"I do everything: graphics, producing, digital mastering, etc.," continues Smith. "I know how to make a record on every element, so I know how to keep costs down. Turnaround on sales of Chocolate's records is higher, because we don't have to outsource very much."

Chocolate's strong financial situation means the company directs more royalties to its artists. That's why one of Uganda's national treasures, Ndere Troupe, picked Chocolate Records over the much bigger Rounder Records to release their brilliant 1996 Tekwaro. Smith relates the story:

"The percentages we have with artists are quite unique, very commonly --the opposite of most record company contracts," explains Smith. "Rounder Records was interested in Tekwaro, but they made an embarrassing offer of 7% (royalties based on sales), and Ndere Troupe would then be locked into a five-record deal. And even if they signed, Rounder couldn't guarantee that Tekwaro would be released!

"I offered them 80% and a one-album deal and they agreed."

Even with these generous royalty arrangements, incredibly, Chocolate has yet to lose money releasing albums. Yep, that's right -- Chocolate has made money on every release.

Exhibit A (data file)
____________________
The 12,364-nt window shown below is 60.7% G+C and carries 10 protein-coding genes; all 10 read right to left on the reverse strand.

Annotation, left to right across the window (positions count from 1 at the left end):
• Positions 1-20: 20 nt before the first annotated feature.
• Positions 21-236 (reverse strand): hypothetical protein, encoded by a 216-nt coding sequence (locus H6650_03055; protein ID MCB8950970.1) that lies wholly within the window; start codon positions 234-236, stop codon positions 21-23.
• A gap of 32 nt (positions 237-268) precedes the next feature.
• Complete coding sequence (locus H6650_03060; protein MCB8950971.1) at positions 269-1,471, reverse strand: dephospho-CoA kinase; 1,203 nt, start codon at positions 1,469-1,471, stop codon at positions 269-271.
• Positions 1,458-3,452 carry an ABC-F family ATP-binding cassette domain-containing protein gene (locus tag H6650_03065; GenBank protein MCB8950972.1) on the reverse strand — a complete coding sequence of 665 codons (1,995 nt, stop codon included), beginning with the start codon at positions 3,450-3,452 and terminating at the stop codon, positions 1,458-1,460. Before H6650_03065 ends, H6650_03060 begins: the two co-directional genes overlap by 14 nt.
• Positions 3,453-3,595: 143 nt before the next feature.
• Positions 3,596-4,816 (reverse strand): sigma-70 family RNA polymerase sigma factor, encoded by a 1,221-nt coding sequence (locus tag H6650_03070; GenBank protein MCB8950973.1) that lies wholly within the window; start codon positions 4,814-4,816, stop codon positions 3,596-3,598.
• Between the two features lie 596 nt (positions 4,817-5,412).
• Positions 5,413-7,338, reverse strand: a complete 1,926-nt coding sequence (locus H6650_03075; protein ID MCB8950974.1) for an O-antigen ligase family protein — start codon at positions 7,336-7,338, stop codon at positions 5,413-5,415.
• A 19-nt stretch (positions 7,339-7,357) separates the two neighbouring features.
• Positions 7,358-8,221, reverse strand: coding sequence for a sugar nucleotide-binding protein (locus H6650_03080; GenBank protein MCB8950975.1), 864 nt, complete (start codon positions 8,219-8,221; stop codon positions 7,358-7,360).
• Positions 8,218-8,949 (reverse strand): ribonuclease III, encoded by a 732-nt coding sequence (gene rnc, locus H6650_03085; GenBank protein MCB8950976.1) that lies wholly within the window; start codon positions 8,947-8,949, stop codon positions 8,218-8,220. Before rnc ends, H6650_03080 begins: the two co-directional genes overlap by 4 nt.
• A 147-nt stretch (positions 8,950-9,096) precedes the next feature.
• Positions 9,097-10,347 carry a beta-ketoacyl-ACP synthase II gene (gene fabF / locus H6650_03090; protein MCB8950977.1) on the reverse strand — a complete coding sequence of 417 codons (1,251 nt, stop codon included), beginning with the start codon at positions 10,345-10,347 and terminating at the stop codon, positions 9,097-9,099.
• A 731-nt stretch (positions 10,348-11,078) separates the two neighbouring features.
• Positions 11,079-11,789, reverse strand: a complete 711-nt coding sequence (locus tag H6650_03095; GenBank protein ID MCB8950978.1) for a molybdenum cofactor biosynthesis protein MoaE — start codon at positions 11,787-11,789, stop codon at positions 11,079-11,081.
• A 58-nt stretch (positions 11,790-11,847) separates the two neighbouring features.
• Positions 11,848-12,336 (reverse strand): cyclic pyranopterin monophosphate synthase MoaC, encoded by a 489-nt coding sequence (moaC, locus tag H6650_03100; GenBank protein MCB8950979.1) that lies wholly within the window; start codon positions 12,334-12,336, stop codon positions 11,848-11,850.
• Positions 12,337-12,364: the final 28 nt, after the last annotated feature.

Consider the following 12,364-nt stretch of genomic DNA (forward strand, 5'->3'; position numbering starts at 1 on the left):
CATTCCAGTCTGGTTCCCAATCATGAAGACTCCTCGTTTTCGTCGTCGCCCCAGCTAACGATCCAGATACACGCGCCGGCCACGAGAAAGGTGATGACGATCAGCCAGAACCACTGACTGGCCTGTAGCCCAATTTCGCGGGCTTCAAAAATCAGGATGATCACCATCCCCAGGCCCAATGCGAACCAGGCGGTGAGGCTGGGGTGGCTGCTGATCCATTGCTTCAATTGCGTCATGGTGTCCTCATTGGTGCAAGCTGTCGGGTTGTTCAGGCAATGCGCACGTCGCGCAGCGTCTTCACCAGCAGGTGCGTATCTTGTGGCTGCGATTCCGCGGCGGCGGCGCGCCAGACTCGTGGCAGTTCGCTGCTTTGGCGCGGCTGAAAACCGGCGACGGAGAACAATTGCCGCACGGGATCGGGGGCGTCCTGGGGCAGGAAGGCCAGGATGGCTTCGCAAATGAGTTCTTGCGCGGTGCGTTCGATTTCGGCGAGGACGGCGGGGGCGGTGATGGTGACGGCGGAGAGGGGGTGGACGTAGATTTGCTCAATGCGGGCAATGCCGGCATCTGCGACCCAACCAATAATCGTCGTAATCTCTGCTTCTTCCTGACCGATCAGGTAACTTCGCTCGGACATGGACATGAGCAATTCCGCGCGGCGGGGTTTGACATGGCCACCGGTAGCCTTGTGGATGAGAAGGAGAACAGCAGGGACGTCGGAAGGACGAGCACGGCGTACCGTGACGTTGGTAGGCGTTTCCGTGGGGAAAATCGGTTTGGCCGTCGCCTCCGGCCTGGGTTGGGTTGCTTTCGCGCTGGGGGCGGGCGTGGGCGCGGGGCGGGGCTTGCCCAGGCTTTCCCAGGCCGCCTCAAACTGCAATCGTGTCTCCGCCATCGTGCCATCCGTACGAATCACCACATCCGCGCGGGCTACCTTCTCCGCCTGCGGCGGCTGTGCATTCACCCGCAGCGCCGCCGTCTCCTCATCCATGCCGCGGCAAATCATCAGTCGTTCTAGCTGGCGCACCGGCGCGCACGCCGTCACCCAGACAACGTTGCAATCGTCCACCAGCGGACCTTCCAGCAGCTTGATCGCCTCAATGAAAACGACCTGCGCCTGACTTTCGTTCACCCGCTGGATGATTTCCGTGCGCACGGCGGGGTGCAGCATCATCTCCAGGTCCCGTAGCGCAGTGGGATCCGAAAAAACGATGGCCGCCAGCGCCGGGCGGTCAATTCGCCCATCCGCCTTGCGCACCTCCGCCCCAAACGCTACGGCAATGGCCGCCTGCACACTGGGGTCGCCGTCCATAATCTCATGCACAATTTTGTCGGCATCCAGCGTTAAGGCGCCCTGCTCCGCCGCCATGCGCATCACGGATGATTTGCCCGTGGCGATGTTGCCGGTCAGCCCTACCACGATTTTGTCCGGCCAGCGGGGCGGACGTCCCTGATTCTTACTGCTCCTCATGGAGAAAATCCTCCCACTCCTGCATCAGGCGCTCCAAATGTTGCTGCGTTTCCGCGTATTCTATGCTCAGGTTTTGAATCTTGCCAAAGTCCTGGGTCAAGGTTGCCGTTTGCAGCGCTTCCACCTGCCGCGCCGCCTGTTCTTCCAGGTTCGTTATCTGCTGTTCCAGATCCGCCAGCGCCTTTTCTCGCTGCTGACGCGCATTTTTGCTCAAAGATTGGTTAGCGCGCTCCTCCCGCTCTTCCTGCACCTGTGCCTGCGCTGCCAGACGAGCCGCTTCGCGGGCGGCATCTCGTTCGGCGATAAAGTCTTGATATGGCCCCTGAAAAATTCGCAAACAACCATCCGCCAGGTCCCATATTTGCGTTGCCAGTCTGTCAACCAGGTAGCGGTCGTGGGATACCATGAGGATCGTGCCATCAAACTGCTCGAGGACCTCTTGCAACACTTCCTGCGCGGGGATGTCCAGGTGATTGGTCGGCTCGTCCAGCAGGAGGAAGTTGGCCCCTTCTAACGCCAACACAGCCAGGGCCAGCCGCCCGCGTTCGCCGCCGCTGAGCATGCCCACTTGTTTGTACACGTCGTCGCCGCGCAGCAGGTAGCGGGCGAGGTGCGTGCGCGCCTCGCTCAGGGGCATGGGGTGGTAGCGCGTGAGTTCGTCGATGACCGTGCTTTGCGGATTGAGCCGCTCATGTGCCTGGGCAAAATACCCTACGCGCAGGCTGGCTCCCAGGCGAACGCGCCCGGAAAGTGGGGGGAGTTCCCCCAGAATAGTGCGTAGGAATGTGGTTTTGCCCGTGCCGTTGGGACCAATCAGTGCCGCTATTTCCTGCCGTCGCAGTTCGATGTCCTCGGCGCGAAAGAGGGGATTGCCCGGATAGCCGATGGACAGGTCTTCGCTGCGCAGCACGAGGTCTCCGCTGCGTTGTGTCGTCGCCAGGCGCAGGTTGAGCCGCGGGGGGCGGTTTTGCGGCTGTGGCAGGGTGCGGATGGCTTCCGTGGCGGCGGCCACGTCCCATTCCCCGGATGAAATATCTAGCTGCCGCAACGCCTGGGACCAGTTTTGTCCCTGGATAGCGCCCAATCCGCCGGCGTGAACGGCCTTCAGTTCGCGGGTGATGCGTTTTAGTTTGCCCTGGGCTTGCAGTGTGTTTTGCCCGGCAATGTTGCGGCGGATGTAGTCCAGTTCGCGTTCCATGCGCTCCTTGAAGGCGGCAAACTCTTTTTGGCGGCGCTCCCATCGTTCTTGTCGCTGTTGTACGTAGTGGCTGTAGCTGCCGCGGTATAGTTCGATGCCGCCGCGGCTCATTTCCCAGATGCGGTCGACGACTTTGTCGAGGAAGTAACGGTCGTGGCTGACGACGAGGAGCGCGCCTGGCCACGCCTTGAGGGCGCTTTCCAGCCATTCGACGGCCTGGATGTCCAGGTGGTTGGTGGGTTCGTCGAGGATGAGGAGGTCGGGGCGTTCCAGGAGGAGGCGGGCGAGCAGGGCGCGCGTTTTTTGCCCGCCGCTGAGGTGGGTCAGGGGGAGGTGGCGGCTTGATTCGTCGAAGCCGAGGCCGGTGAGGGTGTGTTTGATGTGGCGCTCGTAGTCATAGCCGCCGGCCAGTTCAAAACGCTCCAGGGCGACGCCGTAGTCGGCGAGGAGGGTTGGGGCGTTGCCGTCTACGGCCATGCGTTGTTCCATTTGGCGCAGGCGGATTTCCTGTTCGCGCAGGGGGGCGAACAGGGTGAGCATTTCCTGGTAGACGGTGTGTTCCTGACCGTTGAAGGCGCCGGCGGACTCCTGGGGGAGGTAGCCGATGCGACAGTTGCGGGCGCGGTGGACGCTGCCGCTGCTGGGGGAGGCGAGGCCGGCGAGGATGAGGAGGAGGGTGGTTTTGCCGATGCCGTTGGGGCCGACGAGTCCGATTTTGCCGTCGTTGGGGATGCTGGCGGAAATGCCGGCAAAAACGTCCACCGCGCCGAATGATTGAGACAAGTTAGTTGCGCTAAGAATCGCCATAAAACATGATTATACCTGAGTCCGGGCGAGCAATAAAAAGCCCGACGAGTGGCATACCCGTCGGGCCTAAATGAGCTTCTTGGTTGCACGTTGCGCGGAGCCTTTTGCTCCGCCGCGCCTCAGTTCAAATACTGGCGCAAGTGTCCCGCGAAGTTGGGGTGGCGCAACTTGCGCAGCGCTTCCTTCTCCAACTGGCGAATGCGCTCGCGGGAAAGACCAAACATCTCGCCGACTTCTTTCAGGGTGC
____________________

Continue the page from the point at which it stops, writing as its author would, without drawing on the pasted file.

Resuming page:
"I have never gone into the red with any Chocolate recording," says Smith matter-of-factly. "I attribute it to economical production, keeping as much as possible in house, but also in working with artists who are motivated to push their records, to make their dreams come true."

In addition to the aforementioned, Chocolate's stable also includes local acts like Bongo Hate's twisted pop musings, Govinda's ethereal groove, and Steve Fitch's nakedly honest and humorous songwriting.

What's next for Chocolate? More of the same. The label has four albums due out in the next few months: Naxi Music Orchestra; some Sumatran tribal dance music; a David Sylvian-esque mixture of classical Japanese, avant-garde rock, and classical guitar by Kevin McCormick; and Balinese bamboo music. The company is also expanding into multimedia frontiers.

"Chocolate Records has now given birth to its mother," says Smith, "Chocolate Media -- with DVD, multimedia, and book publishing."

And the company name?

"To me it speaks for itself," answers Smith. "What makes people happy? What's something pleasurable? Chocolate. You take it in, it makes you feel good. It's definitely psychoactive."